We found really cheap flights from the US to Norway, but we quickly found that finding cheap food in Oslo is a challenge. Even before we left, an Oslo native at the airport in Boston warned us that we should be prepared for $40 per person meals.
Undeterred, we found some good options for delicious, reasonably priced food that kept our family of 4 (with #5 on the way!) fed for an average of $56 per day total.
A big part of our strategy was to lean heavily on the free breakfast included with our hotel room, go for a very light lunch and some snacks, and then an early dinner.
Also, just about every restaurant has glasses and pitchers of tap water available at no charge, which is what we drank almost exclusively.
Cheap Food in Oslo
Below are some ideas for where to eat cheap in Oslo (or as inexpensively as possible).
Verona Pizza Og Kebab
Verona Pizza Og Kebab is a hopping counter service place near the Brugata tram stop. As the name implies they offer kebabs (in the form of shawarma/gyros) and pizza, and we knew it had to be good by the big crowd of locals inside.
Very popular with families, we fit right in with the twins. No worries about being the loud ones!
We ordered one kebab plate (comes with fries and a salad) and one by itself, as well as a falafel plate. It was more than enough food for four people, and it was delicious. We didn’t try the pizza, but lots of other people were ordering it and it looked good too.
Total cost for those three dishes was 287 NOK ($35), and we would have been fine with just two plates so it could have been less.
We stopped in at the Kaffebrenneriet on the waterfront near the Aker Brygge tram stop to warm up and grab a light snack lunch. Various rolls and pastries are about 20-25 NOK (about $2.50-3.00) and a cappuccino is about 40 NOK ($5). This cafe is a chain so there are various locations around the city for a quick bite.
It was a nice relaxed atmosphere and good way to recharge before heading back out into the cold.
One evening we headed out to the Olaf Ryes Plass area looking for Mogador, a place recommended in this post for good meze dishes. Sadly we found out it went out of business and had been replaced with some type of bar, which was also closed that evening.
Wandering about, we came upon Mangiamo and had a really nice Italian meal. Perhaps not exactly cheap at 320 NOK ($39) for a pizza and a pasta dish, it was quite delicious.
The pasta was excellent and tasted homemade, and the pizza had a crunchy thin crust.
Free Breakfast at Your Hotel
A key part of our cheap food Oslo strategy was the generous free breakfast at our hotel, the Saga Hotel Central.
We’d read that this was a good way to save a buck and happened to luck out in that the Saga Hotel has a really great spread including everything from scrambled eggs and toast to pickled herring (nothing like pickled fish to wake you up in the morning).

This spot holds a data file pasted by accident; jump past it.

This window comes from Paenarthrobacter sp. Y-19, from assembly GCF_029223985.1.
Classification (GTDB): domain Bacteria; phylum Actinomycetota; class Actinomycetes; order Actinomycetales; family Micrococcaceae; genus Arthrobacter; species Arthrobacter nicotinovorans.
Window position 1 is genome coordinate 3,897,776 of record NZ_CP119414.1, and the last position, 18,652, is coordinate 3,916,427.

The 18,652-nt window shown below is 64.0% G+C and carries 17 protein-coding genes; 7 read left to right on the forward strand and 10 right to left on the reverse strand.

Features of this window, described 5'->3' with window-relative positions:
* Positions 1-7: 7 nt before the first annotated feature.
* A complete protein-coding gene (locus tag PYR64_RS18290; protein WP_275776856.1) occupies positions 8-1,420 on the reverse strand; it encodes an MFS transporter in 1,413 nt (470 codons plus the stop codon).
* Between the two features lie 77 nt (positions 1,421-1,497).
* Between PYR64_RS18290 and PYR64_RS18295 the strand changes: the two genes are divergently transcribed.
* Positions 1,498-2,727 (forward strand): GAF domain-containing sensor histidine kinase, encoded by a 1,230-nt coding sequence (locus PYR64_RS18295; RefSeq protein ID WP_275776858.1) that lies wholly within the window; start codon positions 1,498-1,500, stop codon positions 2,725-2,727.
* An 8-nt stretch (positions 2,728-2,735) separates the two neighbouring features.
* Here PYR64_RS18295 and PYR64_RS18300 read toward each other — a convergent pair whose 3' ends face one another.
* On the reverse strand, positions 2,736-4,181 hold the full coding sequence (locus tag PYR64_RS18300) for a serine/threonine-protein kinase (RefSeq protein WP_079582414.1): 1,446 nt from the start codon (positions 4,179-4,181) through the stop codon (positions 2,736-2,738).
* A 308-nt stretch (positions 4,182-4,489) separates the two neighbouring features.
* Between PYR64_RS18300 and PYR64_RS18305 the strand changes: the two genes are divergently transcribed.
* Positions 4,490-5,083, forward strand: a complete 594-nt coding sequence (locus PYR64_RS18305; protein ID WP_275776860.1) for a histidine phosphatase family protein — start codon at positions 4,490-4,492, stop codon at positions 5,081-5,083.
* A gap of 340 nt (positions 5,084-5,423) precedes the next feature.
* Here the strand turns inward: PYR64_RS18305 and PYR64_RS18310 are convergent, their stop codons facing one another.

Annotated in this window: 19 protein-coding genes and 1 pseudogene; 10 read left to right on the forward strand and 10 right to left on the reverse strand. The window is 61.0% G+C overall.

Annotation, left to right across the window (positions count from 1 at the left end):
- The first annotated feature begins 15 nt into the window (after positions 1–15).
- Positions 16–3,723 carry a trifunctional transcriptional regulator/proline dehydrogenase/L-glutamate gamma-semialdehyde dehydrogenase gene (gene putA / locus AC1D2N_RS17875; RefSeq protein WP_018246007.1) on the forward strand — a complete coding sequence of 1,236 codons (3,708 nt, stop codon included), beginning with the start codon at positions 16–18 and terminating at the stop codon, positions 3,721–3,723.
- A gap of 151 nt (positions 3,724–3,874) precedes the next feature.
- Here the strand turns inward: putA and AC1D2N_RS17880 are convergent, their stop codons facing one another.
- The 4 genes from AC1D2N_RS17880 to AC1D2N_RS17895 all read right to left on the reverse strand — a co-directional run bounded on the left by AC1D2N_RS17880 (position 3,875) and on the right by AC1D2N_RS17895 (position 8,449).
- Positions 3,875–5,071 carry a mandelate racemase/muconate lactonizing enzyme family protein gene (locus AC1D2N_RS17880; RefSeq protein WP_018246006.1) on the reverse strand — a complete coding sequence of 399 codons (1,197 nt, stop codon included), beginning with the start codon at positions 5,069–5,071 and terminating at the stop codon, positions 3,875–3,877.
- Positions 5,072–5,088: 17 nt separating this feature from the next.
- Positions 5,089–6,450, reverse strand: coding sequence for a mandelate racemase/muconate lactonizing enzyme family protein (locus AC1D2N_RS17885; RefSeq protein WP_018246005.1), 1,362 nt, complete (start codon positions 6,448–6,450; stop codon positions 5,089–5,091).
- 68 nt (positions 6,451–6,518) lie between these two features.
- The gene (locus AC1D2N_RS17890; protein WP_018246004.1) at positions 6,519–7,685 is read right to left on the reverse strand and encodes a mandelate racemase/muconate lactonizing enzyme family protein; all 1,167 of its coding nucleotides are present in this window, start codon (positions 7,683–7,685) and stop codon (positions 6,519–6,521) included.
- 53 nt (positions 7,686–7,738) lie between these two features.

Hit up one of the numerous 7-11 or other convenience stores throughout the city to grab supplies for light picnic lunches and snacks. Avoiding restaurant meals is an important part of eating cheap in Oslo, so grab some fruit, bread, or pastries for your backpack. 7-11 is especially good on days where you are visiting the museum peninsula or going on a boat tour – where food is limited and pricey.
Kaffistova is a counter service restaurant near Stortinget, the home of the Norwegian Parliament. Serving Norwegian fare such as reindeer cakes and salmon, the prices are fair and you don’t have to worry about gratuity as it is counter service. You can also add sides to your main meal (or even an extra reindeer cake) for minimal costs – so food sharing is easy. If you have purchased the Oslo Pass – this entitles you to a 10% discount at this restaurant (and others that are advertised in the brochure or online).
Kaffistova is also a good bet for families with young children because it’s quick (no waiting for servers to take your order, prepare the food, etc.) and the atmosphere is very informal. The kids ate the lingonberry sauce by the spoonful.
Total cost for us was 286 NOK ($35).
We love Indian food so we stopped in at this place right across from the Grønland Metro stop.
The counter service area is fast and furious, at least at the rush time we were there (right about 5:30 p.m.), but the staff are friendly and were happy to help me out as I clearly looked confused. This place is clearly very popular with locals as a cheap option.
Chicken tikka masala and a lamb curry were both excellent, as was peshawari naan. It’s a miracle they can keep anyone’s order straight, but when your’s is ready they flag you down and you go pick it up at the counter.
270 NOK ($33) total.
Pastel de Nata
Aurora and I grabbed take out from this cafe across the street from our hotel right after arriving on our red eye. Vegetable quiche, squash soup, and a ham and cheese toasted sandwich hit the spot. Everything was very flavorful and fresh tasting.
225 NOK ($27).
Our Oslo friend that we met in Boston did tell us that our best bet for cheap food in Oslo was the Grønland area.
Two of our suggestions above are in the neighborhood (Punjab Tandoori and Verona Pizza Og Kebab) but there are dozens of other spots you could try. Competition is good for the consumer right!?
Eating Cheap in Oslo – Can it be done?
Well, between carefully choosing where we ate and taking advantage of food we already paid for (breakfast at the hotel) we did OK. Oslo is no Boracay as far as eating out, but there are still plenty of places to grab a bite for a reasonable price and enjoy the culinary offerings of the city.